November 11 2020 – Cameron Kerkau
Seven years after the events of September 11th, three teens struggle with the long-term fallout of that tragic day. But these former friends are brought back together when they find themselves in the cross hairs of a local drug dealer who’s out for blood. Can they put their personal traumas aside long enough to work together and survive? No Heroine’s Frank Gogol reteams with Nenad Cviticanin for an all-new entry in the Dead End Kids saga.
“I love working with Frank because, even though we don’t speak the same language, we’re on the same page. We have similar storytelling sensibilities and the collaboration is so seamless. You can’t really ask for more in a collaborator,” says Cviticanin.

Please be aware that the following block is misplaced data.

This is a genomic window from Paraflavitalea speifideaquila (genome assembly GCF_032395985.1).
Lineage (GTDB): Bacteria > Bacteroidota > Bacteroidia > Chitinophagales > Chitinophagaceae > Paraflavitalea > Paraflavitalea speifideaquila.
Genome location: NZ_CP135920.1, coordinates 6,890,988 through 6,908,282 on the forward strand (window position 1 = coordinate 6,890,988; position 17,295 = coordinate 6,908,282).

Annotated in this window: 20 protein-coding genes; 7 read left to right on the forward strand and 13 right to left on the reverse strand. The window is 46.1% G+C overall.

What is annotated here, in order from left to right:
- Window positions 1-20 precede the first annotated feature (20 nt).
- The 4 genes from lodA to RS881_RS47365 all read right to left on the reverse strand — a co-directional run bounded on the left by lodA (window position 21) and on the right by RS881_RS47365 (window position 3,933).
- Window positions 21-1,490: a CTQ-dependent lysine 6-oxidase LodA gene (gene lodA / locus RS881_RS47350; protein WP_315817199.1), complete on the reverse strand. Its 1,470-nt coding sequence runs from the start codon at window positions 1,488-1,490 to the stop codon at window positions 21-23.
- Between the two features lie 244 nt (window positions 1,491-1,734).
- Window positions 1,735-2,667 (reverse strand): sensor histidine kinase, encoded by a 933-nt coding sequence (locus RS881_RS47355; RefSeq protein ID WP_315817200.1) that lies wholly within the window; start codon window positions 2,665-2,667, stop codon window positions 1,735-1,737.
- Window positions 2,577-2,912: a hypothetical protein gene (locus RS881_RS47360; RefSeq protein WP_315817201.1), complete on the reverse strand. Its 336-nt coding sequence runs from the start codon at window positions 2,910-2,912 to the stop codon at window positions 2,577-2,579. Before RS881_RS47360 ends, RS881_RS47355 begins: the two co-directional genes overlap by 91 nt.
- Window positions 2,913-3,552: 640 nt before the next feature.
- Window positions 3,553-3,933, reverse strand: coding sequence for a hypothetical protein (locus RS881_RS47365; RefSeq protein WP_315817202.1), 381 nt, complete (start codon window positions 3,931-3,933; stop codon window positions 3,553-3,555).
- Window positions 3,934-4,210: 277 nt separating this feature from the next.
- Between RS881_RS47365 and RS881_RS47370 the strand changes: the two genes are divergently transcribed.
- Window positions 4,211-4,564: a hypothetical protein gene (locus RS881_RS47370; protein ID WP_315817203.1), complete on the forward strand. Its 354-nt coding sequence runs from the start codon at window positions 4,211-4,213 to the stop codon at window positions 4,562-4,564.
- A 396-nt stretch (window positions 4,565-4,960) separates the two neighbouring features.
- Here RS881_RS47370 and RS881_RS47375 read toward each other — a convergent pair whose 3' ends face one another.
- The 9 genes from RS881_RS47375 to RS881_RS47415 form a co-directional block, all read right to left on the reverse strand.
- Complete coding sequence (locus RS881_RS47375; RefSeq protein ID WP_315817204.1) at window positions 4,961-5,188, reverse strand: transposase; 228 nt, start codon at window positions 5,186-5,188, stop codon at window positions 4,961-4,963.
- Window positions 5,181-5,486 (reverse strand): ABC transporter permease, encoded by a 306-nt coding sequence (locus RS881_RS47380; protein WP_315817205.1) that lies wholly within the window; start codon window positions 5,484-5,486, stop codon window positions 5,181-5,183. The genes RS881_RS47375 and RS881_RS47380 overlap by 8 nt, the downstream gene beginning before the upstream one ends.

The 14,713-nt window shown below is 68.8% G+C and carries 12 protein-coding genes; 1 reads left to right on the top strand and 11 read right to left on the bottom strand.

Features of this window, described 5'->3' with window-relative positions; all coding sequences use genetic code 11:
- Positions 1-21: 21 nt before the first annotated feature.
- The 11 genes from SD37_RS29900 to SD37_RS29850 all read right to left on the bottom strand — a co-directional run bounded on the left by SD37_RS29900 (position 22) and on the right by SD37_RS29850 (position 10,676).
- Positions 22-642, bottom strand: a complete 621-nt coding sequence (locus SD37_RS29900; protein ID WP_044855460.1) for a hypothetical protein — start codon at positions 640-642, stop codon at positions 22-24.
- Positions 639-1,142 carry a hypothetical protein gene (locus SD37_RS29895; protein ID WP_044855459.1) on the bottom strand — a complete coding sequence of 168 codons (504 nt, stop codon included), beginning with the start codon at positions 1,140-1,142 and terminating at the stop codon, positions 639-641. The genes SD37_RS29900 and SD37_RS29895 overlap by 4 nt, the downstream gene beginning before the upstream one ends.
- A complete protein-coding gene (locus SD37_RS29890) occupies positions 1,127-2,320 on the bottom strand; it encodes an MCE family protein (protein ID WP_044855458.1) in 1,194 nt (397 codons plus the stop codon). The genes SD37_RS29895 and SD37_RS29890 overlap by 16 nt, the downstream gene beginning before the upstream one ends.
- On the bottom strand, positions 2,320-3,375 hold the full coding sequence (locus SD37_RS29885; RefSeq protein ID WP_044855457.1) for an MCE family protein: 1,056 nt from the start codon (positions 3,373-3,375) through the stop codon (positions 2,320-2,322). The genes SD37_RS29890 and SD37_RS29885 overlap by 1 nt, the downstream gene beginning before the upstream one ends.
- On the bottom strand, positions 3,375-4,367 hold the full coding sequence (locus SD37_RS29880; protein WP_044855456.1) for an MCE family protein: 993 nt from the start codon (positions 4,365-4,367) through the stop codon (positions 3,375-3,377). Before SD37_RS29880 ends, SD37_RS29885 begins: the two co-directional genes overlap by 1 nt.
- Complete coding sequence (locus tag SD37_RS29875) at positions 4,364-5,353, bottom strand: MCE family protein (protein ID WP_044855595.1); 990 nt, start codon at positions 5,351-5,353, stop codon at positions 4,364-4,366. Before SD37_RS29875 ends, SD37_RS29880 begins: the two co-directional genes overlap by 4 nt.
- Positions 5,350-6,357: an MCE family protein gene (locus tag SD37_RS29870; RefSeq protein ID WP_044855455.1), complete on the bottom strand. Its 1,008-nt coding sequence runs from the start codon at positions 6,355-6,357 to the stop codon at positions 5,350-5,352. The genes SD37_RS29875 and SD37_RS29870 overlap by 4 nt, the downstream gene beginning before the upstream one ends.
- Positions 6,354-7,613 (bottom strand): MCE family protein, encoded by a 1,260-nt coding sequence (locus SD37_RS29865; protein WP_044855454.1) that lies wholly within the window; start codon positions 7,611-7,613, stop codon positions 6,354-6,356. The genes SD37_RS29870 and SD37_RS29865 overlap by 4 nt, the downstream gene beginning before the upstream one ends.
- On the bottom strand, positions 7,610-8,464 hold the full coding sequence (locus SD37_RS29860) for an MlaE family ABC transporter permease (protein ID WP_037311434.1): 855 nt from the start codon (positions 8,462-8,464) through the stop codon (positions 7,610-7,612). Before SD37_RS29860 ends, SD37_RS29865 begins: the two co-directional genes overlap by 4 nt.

At the core of Dead End Kids is the concept of childhood trauma and how it affects people as they get older. The Suburban Job explores a trauma shared by every American, and the particular effect that event had on those who were children at the time.
“I grew up in a really small, poor town in New Jersey, across the Raritan Bay from lower Manhattan, and in clear days, you could see the World Trade Center. I remember standing on our beachfront on 9/11 and watching the smoke billow up from the wreckage. I remember looking around and seeing everyone there with me, seeing the horror and pain in their faces. It’s something I’ve literally thought about every day since,” says Gogol.
“At the end of the day, my biggest priority is to tell stories that are about something that people can connect with. And With Dead End Kid: The Suburban Job--I really think we’ve created something that will connect with so many people. These kids are so real and what they’re going through is so raw. I can't wait for people to be able to read it in January."